Social software is changing in ways that profoundly impact the way companies should approach adoption.
A year ago, the focus was on individual technologies (wikis, blogs, RSS, etc.). We are rapidly evolving to more comprehensive solutions that integrate multiple technologies into unified platforms for enterprise interactions. That's the insight behind Socialtext 3.0, and it's the level at which companies are implementing.
As the market has shifted from individual technologies to integrated solutions, we're also seeing a dramatic shift in the level at which companies are implementing. A year ago, companies were piloting social software for individual teams or departments. As the solutions become more comprehensive, companies are evaluating them for enterprise-wide deployment. They are looking to social software to transform their organizations--their entire organizations. They're trying to change behavior on a grand scale, not shake up a team or two.
That calls for a very different approach to adoption. Last year, everyone was asking what makes for successful social software pilots. Now it's time to answer the question at a strategic, company-wide level: How can forward-thinking managers use integrated social software suites like Socialtext 3.0 to garner adoption across their entire companies?
The answer is not "Do what you did in the pilot, only bigger." Company-wide deployments are very different from departmental ones. It's like campaigning for the U.S. presidency: you're not really running one national campaign, you're running 50 state campaigns...or 5,000 regional campaigns. Each of those campaigns has its own local leadership, demographic profile, issues, and economics.
So how should companies approach their social software implementations on a "national" scale? Here's a starting point of six pieces of advice I've gleaned from my interactions with customers who have successfully implemented social software on a grand scale:
1. Encourage a broad range of use cases. Different groups will find value in different ways: finding experts, managing projects, surfacing ideas from the field, communicating to staff, building social communities, monitoring competitors, staying in constant contact with customers, etc. Encourage the diversity, while looking for common patterns.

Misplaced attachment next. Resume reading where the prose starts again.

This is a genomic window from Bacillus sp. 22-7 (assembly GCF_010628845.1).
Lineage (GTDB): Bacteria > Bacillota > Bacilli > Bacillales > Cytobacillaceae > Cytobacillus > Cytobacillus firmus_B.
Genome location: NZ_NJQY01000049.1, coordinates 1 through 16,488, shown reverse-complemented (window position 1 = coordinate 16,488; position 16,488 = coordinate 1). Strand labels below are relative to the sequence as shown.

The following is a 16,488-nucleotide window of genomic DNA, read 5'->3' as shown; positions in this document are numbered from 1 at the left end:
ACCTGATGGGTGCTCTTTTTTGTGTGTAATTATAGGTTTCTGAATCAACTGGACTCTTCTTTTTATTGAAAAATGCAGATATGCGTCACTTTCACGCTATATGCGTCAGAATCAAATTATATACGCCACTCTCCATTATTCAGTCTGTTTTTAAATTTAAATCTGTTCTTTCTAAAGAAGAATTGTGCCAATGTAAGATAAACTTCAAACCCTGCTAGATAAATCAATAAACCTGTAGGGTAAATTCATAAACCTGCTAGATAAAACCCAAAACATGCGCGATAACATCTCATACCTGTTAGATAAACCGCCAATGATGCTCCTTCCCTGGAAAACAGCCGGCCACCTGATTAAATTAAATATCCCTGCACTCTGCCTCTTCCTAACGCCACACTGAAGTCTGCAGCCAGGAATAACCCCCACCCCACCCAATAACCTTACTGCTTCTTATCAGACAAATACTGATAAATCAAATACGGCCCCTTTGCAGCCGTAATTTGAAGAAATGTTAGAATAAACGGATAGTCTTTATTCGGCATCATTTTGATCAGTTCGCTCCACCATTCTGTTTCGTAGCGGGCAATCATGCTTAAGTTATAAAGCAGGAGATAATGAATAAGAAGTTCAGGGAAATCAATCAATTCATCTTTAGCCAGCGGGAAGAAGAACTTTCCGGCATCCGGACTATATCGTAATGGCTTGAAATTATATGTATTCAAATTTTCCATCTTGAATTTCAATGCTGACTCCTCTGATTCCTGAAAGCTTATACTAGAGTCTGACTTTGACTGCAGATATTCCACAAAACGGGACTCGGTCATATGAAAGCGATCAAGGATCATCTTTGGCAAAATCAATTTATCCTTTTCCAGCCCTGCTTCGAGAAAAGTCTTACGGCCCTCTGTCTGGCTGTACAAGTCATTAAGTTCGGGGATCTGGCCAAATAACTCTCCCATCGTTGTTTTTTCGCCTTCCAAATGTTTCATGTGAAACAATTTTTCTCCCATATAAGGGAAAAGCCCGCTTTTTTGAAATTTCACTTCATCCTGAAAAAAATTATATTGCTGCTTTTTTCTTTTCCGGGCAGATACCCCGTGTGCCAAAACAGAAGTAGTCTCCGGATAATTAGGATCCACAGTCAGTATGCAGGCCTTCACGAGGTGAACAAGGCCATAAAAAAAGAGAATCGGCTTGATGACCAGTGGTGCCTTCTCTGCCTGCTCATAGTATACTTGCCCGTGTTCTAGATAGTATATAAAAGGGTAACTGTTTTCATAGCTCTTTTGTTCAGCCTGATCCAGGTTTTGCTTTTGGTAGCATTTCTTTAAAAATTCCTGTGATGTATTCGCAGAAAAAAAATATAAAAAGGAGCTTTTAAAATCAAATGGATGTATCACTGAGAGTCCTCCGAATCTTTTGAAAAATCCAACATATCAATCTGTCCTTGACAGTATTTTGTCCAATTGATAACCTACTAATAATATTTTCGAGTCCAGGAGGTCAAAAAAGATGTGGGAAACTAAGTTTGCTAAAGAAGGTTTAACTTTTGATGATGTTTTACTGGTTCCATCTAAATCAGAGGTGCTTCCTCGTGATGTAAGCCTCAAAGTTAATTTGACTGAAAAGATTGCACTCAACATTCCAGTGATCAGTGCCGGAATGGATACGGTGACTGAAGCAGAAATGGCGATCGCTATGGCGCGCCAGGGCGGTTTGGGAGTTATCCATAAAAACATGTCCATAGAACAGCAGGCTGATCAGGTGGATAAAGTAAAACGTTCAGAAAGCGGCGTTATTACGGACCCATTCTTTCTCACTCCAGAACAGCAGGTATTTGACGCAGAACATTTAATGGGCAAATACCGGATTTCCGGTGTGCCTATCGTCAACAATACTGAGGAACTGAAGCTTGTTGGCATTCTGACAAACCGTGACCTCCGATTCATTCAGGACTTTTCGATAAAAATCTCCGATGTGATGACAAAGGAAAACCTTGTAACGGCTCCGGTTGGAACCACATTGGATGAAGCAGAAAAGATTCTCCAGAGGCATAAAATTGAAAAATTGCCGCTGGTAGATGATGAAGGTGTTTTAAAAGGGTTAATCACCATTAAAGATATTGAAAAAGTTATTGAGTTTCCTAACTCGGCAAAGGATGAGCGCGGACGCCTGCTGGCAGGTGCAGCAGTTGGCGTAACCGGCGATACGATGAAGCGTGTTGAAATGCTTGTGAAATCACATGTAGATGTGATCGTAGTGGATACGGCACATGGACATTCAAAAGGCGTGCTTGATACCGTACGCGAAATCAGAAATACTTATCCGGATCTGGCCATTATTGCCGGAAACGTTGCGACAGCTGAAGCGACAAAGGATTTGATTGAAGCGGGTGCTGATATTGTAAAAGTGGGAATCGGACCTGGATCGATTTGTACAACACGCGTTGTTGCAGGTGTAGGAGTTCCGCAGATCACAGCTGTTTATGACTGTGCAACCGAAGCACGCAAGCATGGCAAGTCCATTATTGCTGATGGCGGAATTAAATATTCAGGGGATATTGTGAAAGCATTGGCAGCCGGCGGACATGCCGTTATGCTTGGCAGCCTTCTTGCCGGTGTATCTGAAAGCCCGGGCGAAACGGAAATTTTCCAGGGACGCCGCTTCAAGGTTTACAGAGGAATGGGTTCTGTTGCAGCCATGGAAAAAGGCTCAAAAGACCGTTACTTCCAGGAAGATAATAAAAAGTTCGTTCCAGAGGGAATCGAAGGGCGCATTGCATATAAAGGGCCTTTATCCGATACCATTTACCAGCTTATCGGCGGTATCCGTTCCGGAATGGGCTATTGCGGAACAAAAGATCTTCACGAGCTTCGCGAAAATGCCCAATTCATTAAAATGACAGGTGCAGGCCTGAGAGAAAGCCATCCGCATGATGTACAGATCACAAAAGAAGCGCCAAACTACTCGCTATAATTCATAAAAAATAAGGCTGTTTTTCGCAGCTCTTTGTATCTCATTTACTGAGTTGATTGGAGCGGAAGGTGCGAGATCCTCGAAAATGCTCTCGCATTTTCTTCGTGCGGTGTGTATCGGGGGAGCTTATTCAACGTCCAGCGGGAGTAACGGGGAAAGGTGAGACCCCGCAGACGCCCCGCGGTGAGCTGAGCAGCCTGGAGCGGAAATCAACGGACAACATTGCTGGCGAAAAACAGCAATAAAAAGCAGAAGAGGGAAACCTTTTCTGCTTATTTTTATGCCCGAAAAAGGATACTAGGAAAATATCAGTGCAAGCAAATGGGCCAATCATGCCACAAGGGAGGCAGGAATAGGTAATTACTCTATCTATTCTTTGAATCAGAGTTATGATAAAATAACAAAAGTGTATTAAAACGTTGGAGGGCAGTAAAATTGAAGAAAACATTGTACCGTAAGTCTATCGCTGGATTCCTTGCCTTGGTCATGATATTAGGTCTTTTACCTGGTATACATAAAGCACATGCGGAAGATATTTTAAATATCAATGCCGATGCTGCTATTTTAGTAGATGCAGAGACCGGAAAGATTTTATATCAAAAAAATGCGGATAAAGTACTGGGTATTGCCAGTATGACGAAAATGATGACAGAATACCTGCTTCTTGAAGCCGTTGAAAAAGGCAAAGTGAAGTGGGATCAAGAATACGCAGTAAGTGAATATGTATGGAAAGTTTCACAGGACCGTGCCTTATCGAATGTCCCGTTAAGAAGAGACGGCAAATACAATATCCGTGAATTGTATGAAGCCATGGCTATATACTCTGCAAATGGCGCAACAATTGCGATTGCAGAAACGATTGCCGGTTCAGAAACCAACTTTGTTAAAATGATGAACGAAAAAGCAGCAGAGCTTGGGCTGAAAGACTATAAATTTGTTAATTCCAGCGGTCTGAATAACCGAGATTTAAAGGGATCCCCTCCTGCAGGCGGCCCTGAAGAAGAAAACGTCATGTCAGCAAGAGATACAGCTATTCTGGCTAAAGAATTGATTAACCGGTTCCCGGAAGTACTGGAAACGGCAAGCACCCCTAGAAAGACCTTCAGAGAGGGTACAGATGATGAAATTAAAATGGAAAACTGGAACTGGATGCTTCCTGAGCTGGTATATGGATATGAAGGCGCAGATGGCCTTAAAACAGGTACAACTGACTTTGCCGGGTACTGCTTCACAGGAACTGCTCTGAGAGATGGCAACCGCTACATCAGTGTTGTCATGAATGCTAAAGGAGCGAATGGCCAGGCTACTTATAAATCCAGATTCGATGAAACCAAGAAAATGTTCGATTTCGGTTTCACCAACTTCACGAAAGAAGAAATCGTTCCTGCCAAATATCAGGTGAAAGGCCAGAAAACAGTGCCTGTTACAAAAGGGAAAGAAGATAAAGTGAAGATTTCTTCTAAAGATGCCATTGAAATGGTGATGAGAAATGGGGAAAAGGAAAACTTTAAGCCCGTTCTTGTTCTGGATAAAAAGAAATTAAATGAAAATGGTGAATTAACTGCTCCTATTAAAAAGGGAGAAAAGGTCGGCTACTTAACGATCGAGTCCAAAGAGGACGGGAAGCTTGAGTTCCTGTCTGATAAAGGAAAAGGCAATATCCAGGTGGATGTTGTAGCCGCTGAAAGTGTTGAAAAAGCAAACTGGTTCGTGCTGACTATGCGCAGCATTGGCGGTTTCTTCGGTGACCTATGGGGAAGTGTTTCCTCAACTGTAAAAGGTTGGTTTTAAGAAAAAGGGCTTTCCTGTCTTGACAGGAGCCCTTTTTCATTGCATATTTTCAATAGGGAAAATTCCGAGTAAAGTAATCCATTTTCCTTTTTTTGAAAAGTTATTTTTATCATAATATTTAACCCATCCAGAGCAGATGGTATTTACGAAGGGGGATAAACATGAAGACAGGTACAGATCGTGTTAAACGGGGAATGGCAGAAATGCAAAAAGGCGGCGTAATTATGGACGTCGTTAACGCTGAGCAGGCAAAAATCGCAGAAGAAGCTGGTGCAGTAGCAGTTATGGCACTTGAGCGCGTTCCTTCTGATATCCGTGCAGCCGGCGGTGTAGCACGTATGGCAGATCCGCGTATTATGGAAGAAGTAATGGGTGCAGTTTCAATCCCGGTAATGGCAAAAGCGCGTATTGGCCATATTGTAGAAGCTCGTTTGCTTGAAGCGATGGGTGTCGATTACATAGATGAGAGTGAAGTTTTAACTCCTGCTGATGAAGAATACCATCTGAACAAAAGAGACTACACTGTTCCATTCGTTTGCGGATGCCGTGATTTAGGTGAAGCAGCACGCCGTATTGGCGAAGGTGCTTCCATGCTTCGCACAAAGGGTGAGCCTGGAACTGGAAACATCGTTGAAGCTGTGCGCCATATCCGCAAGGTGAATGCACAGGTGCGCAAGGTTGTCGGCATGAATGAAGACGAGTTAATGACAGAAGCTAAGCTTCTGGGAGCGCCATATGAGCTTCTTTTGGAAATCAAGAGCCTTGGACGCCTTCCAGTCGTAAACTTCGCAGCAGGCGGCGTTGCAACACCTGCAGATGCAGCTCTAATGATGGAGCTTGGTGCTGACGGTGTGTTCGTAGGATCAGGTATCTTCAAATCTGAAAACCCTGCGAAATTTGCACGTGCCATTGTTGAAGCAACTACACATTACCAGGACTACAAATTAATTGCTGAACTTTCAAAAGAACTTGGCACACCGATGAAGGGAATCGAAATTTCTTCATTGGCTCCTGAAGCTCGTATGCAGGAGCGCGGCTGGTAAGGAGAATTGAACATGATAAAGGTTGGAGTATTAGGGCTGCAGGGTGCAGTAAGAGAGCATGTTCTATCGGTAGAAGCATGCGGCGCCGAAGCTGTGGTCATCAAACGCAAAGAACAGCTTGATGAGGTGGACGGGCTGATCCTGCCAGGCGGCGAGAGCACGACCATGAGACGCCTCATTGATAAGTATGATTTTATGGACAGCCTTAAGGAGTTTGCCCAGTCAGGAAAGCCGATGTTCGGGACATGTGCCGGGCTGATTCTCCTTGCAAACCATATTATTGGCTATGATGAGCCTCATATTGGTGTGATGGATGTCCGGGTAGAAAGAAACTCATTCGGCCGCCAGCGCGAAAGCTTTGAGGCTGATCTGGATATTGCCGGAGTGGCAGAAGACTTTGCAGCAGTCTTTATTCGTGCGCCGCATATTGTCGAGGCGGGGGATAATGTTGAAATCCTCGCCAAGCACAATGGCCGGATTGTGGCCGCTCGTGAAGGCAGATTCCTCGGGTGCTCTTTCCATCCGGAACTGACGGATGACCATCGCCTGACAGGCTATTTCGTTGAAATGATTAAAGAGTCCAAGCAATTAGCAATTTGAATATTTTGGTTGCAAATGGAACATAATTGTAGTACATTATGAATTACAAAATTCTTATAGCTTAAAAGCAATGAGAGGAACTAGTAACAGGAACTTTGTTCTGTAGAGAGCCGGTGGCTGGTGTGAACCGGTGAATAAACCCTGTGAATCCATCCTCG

2. Recruit energetic champions across the organization. It's very clear from the customer studies we've done that individuals play a major role in determining who adopts these tools and how. Enlisting energetic evangelists in their respective geographies and divisions is critical. You need both generalists who touch many different parts of the organization and specialists who can deliver deep penetration in local areas.
3. Launch the tools with hands-on experiences for new users. Social software is fun...once you try it. Don't just show it to your company; create a moment that forces them to actually try it out. Use large-scale gatherings (physical and virtual) to pull in large numbers of people at once.
4. Route repeated activities through social software. Use your social software to supplant email on routine information requests. Some of those activities should be common across the entire company, while others will be group-specific.
5. Integrate with existing systems of record. Social software can be a great way to enhance CRM, document management, and other structured systems of record with more free-form context, conversation, ideation, and socialization.
6. Leverage public communities. The Enterprise 2.0 world is changing fast, and your fellow practitioners are inventing new best practices every day. Use them!
Reactions? I want to know what you have seen work at a company-wide level!